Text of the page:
California egg prices skyrocketing due to bird flu, cage law

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The price of eggs is skyrocketing across California due to the avian flu outbreak in the Midwest and Proposition 2, which reduces crowding in hen houses.

For months now, egg prices have been on the rise, spiking more than 70 percent this summer and forcing some people to just go without.

"I see the price of eggs, I don't eat as many," said Burbank resident Charles Wayne Todd.

The price hike is the result of a perfect storm in the egg industry, which started with the avian flu outbreak in the Midwest. It wiped out some 47 million birds where the bulk of the eggs laid in America are produced.

That egg shortage prompted restaurants like Coco's to stop serving merengue pies and Panda Express to replace the eggs in their fried rice with corn.

"They're saying that because of the caging or something like that. I asked, I actually asked," said Glendale resident Lilliana Menkivar.

A 20 percent cut in the production of California eggs is adding to the storm in the wake of Proposition 2, which was passed by voters. The proposition requires egg farmers to give chickens more space in their cages, a move many Californians applaud even though it means higher prices.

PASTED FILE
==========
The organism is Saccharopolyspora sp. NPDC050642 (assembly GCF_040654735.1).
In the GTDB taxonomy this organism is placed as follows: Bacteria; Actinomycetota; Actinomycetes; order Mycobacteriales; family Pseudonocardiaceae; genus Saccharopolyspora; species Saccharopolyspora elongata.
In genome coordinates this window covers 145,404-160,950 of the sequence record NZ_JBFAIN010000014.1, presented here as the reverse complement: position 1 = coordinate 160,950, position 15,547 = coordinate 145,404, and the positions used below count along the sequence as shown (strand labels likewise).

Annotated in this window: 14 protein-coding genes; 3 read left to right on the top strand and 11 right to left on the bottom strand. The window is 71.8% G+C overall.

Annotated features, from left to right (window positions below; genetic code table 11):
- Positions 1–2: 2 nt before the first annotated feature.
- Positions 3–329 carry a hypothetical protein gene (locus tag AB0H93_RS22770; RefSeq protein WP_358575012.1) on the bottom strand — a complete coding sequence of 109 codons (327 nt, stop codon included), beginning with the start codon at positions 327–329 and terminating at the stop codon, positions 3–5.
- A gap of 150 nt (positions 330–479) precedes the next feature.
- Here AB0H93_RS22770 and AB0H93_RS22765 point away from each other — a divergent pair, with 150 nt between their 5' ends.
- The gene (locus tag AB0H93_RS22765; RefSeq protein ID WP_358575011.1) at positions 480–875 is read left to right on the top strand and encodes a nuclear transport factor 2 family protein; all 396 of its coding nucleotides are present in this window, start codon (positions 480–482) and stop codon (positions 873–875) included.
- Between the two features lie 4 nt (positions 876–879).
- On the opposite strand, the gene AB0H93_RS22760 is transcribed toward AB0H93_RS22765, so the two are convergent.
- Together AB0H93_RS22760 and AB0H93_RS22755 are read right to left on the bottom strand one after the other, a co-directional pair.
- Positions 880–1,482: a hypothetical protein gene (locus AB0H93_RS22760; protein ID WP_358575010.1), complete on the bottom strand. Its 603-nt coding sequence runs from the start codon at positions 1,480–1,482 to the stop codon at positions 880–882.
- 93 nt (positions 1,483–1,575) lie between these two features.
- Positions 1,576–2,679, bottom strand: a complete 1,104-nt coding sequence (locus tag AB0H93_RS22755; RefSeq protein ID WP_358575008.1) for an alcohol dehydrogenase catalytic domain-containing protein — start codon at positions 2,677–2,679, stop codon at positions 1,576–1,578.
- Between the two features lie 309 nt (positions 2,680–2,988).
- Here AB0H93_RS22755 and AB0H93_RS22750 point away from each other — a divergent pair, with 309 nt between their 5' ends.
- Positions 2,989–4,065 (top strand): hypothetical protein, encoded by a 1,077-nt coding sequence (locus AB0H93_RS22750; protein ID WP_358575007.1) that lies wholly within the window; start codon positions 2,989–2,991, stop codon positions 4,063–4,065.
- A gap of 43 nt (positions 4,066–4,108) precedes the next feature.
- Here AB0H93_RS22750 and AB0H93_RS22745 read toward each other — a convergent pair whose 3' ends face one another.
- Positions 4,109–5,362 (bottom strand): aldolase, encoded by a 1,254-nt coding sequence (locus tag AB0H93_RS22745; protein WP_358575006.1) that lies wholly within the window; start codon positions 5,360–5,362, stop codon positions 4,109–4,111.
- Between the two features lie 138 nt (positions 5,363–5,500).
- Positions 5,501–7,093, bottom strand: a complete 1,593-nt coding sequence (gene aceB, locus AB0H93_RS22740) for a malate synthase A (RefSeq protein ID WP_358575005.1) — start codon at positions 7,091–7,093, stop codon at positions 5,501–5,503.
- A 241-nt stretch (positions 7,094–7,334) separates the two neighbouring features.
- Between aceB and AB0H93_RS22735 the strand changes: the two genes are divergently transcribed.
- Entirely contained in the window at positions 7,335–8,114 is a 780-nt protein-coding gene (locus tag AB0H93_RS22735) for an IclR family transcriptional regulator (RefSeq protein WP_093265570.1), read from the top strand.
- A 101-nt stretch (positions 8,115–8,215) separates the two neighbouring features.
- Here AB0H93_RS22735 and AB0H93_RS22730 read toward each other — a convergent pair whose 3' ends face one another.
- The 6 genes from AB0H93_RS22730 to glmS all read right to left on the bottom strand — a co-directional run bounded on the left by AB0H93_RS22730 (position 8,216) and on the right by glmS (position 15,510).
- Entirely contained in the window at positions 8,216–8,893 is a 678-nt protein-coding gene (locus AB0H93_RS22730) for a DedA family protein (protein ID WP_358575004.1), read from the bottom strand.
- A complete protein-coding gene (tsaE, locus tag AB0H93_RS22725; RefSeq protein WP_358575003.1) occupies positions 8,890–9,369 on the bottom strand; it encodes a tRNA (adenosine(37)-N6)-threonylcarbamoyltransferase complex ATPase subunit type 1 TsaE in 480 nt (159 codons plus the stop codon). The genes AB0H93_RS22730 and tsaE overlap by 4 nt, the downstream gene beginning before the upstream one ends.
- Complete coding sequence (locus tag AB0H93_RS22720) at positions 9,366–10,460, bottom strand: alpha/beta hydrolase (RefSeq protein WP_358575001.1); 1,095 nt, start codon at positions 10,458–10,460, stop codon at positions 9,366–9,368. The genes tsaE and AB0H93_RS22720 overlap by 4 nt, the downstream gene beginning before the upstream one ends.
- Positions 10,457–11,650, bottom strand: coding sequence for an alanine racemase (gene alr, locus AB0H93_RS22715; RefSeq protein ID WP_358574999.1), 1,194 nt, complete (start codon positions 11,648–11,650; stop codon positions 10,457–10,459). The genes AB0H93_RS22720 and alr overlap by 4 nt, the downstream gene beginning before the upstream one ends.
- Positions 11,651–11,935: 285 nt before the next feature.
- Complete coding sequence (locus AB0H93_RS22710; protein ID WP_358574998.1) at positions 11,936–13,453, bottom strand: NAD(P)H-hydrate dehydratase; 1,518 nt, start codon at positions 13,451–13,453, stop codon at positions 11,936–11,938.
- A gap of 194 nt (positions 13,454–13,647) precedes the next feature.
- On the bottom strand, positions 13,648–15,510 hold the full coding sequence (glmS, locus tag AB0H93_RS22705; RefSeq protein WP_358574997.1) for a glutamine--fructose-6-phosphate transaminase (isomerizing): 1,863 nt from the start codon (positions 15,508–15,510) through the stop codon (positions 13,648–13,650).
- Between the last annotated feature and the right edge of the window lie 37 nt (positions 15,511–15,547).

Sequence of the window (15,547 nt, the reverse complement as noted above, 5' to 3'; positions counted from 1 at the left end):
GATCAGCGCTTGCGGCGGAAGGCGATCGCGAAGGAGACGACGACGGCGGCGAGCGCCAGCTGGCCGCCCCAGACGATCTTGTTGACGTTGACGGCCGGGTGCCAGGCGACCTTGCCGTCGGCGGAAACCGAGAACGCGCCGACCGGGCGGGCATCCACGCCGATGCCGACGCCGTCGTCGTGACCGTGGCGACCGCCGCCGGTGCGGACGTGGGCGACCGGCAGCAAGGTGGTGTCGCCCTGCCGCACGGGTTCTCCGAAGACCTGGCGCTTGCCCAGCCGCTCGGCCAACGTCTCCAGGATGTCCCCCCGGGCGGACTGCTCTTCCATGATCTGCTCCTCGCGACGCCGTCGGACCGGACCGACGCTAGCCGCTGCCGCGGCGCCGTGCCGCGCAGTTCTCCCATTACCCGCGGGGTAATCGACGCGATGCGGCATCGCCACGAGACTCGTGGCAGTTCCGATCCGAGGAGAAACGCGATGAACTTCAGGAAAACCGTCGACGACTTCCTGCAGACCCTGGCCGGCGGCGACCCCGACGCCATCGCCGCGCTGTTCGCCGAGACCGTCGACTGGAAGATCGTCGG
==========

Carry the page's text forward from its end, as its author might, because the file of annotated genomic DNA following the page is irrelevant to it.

"That's bad clogging them in there. I'll pay a little more than end up with penned-up chicken eggs," Todd said.

Fresh, cage-free eggs are selling for $6 a dozen at local farmers markets -- that's $1 up from last year.

"I feel guilty talking about that because if you're just struggling to put food on the table, eggs are really good go-to food. It would be nice if they were still at a price point that everybody could afford," said Hancock Park resident Jane Paulson.

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u.s. & worldfoodfluanimal newsanimal rightsCalifornia
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